French ground troops in close-quarter combat with IslamistsAgence France-Presse . Markala
French troops engaged in close combat with Islamist rebels on Wednesday in Mali as al-Qaeda-linked fighters attacked a gas plant in neighbouring Algeria taking several foreigners hostage.
After days of airstrikes on Islamist positions in the territory they have occupied since April, French and Malian troops battled the insurgents in the small town of Diabaly, some 400 kilometres north of Bamako.
‘The special forces are currently in Diabaly, in close-quarter combat with the Islamists. The Malian army is also in place,’ a Malian security source said.
This was confirmed by a regional security source.
The source added that French soldiers were ‘on alert’ in the town of Niono, 50 kilometres south of Diabaly, as well as in the nearby town of Markala.
Diabaly was seized on Monday by fighters led by Algerian Abou Zeid, one of the leaders of al-Qaeda in the Islamic Maghreb (AQIM), as the Islamists remained on the offensive even as French fighter jets pounded their positions.
The French defence minister, Jean-Yves Le Drian, said the western zone where Diabaly lies was home to ‘the toughest, most fanatical and best-organised groups. It’s under way there but it’s difficult.’
Meanwhile in Algeria state media said that one person had been killed and seven wounded, two of them foreigners, in an attack on a British oil giant BP field in Amenas, in the Sahara desert.
The gas plant is located 1,300 kilometres southeast of Algiers, close to the Libyan border.
An Algerian deputy said five staff — one French national and four Japanese — had been taken hostage.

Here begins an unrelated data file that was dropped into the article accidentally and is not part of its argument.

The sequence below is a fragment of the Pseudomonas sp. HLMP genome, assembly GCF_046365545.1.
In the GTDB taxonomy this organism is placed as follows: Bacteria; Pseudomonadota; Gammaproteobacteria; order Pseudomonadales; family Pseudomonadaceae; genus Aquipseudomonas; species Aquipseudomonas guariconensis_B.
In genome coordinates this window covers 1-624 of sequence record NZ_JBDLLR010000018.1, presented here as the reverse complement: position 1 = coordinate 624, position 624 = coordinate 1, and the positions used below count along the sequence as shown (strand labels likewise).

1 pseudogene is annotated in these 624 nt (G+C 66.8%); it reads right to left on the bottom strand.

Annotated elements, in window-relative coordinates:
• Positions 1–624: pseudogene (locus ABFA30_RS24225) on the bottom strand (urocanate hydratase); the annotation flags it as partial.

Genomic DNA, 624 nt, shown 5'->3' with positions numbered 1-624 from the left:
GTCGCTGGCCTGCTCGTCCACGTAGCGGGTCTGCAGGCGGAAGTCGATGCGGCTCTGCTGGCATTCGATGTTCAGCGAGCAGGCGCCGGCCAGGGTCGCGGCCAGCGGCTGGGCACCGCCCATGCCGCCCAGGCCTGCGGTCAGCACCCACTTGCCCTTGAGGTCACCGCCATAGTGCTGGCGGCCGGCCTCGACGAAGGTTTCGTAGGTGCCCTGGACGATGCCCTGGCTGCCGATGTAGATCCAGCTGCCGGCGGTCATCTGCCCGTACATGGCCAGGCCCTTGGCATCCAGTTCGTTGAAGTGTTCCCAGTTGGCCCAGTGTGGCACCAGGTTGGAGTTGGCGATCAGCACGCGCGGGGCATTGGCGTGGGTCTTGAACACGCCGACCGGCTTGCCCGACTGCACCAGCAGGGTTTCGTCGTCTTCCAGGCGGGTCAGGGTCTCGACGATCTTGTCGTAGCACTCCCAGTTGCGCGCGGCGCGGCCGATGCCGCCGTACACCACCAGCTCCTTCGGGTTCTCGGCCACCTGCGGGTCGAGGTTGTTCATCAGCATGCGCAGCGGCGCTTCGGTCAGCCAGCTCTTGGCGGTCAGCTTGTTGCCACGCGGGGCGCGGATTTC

The Irish foreign ministry said a man from Northern Ireland was also among the hostages. A Norwegian man was also reported taken hostage.
‘We are members of al-Qaeda and we came from northern Mali,’ an Islamic militant said by telephone in claiming responsibility for the attack. He said his group belonged to a fighting unit led by renowned one-eyed jihadist Mokhtar Belmokhtar, a former AQIM leader.
The attack was the first reprisal by the Islamists who have vowed to strike back, and comes after Algeria threw its support behind the Mali offensive and opened its airspace to French fighter jets.
The Islamists who have controlled an area larger than France in northern Mali since April, have fled many of their strongholds since the French army launched its assault on January 11. But they claim their retreat was merely tactical.
Both Paris and Islamist experts warn the jihadists are better armed and trained than expected and the battle is likely to be drawn-out and complex.
A first contingent of 190 Nigerian troops was due to arrive in Bamako on Wednesday as part of a regional force of over 3,000 soldiers from Benin, Ghana, Niger, Senegal, Burkina Faso and Togo.
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